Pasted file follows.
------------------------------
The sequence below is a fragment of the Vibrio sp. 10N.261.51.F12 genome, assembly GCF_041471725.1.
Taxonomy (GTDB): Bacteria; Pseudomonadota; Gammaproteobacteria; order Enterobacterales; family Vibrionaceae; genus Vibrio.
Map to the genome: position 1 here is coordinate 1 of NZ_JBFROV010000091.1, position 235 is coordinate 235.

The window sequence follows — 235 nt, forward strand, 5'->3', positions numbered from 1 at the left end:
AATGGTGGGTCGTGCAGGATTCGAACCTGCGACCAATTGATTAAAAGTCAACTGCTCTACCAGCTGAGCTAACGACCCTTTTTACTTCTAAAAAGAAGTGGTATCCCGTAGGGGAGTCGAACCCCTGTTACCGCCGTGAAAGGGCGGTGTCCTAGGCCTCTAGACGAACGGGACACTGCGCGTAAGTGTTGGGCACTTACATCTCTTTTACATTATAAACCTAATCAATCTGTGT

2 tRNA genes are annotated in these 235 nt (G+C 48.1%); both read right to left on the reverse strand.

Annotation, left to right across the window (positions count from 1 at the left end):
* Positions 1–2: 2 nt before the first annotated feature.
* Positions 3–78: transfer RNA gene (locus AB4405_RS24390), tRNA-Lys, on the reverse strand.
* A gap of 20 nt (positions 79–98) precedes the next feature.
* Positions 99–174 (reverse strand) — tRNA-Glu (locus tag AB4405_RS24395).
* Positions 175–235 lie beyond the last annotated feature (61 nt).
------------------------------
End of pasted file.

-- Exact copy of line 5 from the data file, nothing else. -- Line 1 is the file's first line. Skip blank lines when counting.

AATGGTGGGTCGTGCAGGATTCGAACCTGCGACCAATTGATTAAAAGTCAACTGCTCTACCAGCTGAGCTAACGACCCTTTTTACTTCTAAAAAGAAGTGGTATCCCGTAGGGGAGTCGAACCCCTGTTACCGCCGTGAAAGGGCGGTGTCCTAGGCCTCTAGACGAACGGGACACTGCGCGTAAGTGTTGGGCACTTACATCTCTTTTACATTATAAACCTAATCAATCTGTGT